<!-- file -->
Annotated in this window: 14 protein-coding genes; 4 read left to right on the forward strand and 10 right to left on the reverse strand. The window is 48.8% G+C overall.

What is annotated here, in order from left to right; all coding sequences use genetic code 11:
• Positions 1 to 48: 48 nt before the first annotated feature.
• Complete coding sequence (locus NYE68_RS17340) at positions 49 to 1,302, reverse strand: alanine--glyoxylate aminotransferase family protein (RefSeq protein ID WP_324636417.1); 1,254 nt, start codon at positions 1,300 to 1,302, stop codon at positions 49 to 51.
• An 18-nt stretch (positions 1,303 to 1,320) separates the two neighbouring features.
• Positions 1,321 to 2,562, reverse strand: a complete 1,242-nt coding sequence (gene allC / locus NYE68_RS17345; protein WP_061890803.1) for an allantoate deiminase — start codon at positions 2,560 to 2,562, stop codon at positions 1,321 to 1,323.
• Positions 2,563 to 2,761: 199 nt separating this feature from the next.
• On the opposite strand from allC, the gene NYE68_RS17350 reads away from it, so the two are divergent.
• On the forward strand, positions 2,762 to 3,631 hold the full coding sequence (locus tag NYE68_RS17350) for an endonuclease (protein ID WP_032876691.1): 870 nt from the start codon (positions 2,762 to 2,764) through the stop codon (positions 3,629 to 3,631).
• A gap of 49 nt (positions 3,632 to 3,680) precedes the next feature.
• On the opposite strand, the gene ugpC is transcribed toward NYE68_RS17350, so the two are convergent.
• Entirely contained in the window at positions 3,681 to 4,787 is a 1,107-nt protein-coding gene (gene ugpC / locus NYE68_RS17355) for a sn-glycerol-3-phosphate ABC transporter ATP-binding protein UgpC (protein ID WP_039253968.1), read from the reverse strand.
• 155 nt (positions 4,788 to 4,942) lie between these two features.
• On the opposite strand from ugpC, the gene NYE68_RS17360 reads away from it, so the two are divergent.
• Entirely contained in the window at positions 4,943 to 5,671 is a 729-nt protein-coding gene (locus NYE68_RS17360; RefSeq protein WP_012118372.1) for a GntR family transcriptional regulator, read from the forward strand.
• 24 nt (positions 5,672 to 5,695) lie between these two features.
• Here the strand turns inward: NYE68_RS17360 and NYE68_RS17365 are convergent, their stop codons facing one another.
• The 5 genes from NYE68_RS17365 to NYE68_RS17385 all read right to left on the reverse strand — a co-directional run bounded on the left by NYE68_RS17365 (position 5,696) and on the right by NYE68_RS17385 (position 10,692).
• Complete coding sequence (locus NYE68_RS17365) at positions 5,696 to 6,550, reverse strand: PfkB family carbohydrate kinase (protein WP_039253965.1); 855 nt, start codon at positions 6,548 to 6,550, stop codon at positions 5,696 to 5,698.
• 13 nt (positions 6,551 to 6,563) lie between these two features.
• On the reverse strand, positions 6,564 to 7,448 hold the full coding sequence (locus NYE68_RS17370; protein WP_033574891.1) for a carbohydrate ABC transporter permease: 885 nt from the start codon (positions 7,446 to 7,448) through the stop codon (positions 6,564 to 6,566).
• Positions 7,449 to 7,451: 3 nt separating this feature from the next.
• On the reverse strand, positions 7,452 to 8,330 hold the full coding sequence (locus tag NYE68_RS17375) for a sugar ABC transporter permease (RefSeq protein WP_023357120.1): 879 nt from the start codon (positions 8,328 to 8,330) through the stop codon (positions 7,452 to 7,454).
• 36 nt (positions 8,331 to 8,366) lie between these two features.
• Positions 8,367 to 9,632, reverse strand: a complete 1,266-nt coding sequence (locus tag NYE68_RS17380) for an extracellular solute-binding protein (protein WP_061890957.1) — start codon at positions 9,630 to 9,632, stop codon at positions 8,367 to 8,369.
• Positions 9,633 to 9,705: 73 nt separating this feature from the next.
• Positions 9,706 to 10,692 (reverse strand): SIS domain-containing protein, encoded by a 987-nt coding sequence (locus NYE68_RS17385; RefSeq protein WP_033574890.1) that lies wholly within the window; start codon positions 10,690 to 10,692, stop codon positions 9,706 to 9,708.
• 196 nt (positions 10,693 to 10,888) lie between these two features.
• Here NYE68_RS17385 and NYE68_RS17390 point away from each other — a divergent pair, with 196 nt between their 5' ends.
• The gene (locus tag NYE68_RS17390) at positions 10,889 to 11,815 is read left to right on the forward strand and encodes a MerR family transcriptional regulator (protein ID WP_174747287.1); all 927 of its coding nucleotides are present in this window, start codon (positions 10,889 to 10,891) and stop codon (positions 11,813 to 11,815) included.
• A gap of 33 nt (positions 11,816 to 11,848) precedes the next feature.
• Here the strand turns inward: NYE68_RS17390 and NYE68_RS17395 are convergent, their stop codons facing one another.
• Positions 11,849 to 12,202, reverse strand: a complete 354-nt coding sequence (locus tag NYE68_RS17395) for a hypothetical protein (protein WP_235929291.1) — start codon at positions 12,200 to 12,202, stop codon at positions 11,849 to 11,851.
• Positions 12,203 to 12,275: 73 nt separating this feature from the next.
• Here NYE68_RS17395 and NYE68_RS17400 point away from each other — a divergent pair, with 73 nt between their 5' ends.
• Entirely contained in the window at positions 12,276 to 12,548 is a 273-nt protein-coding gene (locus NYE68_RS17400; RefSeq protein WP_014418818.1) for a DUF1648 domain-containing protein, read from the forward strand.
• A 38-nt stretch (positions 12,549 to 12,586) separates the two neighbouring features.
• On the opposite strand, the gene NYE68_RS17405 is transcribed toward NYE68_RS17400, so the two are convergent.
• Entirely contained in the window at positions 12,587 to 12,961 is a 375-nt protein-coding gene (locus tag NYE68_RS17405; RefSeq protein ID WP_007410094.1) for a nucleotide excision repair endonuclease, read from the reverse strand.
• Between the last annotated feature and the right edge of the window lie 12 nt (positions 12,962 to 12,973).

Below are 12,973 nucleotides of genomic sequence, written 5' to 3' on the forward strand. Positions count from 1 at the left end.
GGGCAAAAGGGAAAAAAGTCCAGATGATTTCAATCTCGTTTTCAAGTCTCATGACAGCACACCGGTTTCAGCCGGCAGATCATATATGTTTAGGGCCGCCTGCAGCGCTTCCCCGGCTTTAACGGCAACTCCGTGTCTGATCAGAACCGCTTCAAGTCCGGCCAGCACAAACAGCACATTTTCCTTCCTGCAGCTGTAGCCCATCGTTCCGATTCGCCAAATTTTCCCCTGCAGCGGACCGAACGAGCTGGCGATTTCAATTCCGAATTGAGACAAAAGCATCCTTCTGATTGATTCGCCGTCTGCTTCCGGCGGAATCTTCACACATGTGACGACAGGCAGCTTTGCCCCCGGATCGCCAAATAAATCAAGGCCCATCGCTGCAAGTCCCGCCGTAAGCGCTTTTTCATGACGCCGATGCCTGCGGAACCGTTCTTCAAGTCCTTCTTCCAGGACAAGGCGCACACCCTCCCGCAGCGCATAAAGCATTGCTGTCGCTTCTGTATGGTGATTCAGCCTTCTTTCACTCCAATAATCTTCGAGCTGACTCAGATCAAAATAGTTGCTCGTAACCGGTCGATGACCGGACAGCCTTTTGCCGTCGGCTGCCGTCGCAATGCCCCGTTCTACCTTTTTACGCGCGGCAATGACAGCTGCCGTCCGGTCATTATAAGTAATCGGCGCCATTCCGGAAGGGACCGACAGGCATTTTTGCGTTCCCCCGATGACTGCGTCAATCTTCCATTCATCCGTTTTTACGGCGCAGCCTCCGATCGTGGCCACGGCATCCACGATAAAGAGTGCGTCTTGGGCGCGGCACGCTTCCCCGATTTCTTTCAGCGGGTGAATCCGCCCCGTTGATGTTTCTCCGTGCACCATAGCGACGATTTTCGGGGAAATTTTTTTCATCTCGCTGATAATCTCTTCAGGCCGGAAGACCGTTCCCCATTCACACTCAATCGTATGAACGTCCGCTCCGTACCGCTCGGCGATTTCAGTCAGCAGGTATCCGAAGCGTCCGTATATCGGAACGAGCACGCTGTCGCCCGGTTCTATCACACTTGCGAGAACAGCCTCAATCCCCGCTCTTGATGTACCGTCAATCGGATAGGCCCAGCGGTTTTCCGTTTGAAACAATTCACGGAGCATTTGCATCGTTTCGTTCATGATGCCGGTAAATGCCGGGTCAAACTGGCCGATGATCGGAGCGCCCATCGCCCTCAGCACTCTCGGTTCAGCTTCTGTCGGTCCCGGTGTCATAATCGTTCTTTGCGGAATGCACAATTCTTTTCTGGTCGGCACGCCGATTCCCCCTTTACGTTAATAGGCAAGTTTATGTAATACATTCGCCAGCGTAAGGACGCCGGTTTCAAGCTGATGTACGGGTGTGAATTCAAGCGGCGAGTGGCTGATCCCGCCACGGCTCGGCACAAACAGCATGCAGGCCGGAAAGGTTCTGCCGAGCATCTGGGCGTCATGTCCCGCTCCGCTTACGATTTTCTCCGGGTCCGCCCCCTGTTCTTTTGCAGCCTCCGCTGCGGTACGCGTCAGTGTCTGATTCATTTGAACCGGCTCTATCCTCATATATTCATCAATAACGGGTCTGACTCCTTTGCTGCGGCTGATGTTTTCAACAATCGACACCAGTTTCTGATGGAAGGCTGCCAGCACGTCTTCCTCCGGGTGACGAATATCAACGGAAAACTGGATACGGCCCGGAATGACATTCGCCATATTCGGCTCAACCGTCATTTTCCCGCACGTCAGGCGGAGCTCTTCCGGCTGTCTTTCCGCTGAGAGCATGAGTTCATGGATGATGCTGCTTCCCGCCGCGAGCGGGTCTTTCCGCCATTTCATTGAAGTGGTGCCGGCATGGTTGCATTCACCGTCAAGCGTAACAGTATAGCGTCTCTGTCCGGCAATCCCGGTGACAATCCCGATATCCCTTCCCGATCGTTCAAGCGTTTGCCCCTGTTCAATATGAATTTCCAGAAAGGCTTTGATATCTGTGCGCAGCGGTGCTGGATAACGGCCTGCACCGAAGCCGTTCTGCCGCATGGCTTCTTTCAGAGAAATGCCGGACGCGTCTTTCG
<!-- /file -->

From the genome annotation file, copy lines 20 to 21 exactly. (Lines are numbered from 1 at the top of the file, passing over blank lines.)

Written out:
• 13 nt (positions 6,551 to 6,563) lie between these two features.
• On the reverse strand, positions 6,564 to 7,448 hold the full coding sequence (locus NYE68_RS17370; protein WP_033574891.1) for a carbohydrate ABC transporter permease: 885 nt from the start codon (positions 7,446 to 7,448) through the stop codon (positions 6,564 to 6,566).